Sleep myth #1 A nightcap will help you sleep better
We all know at least one person that claims that their nightcap of brandy or red wine is their essential tonic for a good night’s sleep. And while alcohol can certainly help you fall asleep faster, it is ultimately a stimulant and can stop you achieving the deeper stages of sleep and cause sleep disturbances throughout the night. This can lead to a restless, fragmented sleep that leaves you feeling more tired and worse for wear the next morning.
Sleep myth #2 I can just catch up on sleep in the weekend
Ah, if only this was true! This myth is often used to justify a poor sleep routine throughout the week. Quality sleep, however, is not only about clocking up “X” amount of hours when you can, but rather reaching deep sleep every night, so that your body can do it’s repair work. 8 hours is the scientifically proven length needed for most people to achieve 5 full cycles of sleep, including the deeper phases, which is why two extra-long “sleep ins” in the weekend isn’t going to make up for the sleep debt you have created Monday to Friday.
Sleep myth #3: Older people need less sleep
Elderly people often face sleep difficulties which means they get less sleep, but this does not mean that they require less sleep. Certain medications, accumulative lifestyle factors, chronic pain or illnesses and a lack of prioritizing sleep are significant factors that can affect sleep patterns in the elderly. However 8 is still the magic number of hours of sleep this age group should be striving for.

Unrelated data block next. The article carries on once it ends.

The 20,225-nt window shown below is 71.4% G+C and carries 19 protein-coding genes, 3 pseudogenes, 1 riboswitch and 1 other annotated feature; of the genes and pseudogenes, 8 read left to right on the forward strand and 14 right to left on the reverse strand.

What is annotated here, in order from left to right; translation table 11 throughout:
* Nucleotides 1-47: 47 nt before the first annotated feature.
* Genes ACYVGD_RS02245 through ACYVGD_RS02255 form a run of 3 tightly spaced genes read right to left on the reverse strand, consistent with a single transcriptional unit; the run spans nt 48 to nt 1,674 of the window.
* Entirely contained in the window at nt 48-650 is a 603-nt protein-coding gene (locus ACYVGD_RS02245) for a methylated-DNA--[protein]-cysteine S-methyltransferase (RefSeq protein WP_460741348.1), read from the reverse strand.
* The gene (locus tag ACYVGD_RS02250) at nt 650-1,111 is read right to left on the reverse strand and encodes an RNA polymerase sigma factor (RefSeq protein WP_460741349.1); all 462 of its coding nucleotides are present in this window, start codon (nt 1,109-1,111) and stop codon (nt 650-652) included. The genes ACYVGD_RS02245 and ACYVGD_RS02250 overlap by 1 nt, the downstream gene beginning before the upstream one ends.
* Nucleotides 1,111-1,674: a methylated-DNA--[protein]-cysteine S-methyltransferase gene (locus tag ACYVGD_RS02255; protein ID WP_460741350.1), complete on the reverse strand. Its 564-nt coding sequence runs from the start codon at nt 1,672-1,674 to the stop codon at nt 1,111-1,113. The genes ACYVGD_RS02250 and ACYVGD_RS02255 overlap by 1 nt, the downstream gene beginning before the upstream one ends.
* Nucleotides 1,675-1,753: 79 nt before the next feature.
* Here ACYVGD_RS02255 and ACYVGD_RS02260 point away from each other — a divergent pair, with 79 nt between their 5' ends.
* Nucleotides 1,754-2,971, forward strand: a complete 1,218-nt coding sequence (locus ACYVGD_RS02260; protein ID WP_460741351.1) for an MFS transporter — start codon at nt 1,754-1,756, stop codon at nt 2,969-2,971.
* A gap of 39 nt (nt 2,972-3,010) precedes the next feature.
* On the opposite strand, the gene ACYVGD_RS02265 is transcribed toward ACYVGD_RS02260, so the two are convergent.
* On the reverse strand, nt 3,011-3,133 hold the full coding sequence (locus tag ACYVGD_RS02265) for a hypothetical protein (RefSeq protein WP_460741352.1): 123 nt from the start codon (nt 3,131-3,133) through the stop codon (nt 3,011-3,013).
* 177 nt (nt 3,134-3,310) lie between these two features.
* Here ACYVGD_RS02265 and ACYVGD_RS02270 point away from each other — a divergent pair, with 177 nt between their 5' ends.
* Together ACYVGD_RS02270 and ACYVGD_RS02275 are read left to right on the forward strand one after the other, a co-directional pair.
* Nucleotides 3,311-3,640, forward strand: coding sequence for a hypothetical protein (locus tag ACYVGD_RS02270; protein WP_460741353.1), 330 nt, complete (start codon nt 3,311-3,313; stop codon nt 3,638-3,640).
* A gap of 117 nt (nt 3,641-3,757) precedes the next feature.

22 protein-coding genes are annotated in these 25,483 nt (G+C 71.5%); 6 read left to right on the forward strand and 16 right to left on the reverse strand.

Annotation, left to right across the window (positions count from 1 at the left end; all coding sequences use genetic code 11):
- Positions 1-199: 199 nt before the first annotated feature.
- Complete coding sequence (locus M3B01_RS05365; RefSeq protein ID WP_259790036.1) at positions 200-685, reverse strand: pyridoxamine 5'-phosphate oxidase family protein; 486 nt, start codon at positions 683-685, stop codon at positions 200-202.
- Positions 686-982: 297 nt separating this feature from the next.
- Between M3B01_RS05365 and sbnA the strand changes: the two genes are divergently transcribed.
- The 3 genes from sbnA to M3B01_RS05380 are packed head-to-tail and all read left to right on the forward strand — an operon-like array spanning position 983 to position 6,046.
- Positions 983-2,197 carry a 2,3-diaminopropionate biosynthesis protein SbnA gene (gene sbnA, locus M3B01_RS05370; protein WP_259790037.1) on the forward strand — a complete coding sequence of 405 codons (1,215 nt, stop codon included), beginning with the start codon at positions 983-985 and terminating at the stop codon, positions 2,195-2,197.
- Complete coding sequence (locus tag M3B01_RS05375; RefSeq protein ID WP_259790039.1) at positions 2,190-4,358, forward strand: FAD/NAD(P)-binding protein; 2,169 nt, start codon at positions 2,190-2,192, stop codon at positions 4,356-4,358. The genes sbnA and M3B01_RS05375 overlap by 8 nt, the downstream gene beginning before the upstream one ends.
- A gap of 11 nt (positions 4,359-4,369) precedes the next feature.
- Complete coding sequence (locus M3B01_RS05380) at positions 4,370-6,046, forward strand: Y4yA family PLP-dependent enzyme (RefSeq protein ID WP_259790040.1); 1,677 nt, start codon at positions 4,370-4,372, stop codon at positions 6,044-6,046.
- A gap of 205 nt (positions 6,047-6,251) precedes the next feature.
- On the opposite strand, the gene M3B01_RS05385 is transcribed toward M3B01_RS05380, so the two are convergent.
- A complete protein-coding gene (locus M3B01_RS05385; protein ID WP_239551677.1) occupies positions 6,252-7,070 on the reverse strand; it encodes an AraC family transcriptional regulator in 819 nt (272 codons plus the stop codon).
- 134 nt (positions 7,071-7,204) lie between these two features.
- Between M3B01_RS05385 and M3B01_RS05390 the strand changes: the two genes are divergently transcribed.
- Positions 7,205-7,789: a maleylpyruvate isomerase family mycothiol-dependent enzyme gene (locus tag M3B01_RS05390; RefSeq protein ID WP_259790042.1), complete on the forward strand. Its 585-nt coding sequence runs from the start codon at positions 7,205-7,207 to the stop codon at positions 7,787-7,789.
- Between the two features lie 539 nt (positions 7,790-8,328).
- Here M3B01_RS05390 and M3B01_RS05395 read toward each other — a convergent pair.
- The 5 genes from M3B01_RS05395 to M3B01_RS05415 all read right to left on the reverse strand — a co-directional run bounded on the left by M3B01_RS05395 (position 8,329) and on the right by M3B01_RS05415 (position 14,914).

Sleep myth #4: An afternoon coffee will keep you up at night
Caffeine has a surprisingly long half-life which is the time it can take for the body to metabolize it. Caffeine can remain in the bloodstream for 9 to 12 hours, which is why it is often recommended to stop drinking coffee at 12pm. A small group of people however, are very efficient at breaking down caffeine and can clear it very quickly. This is why some people can drink a soy flat white at 5pm and still be out like a log at 9.30pm. The rule here is to listen to your body and adjust your caffeine intake accordingly.
Sleep myth #5 Counting sheep will make you fall asleep
In theory, this old wives tale does sound like an easy solution to drop off to sleep, however city dwellers need to take care. One study conducted on insomniacs by the University of Oxford found that the task of counting sheep was less effective than other visualization strategies such as imagining tranquil scenes, as participants found counting sheep either too boring or it gave them feelings of anxiety. It seems that this sleep hack should be reserved for farmers only.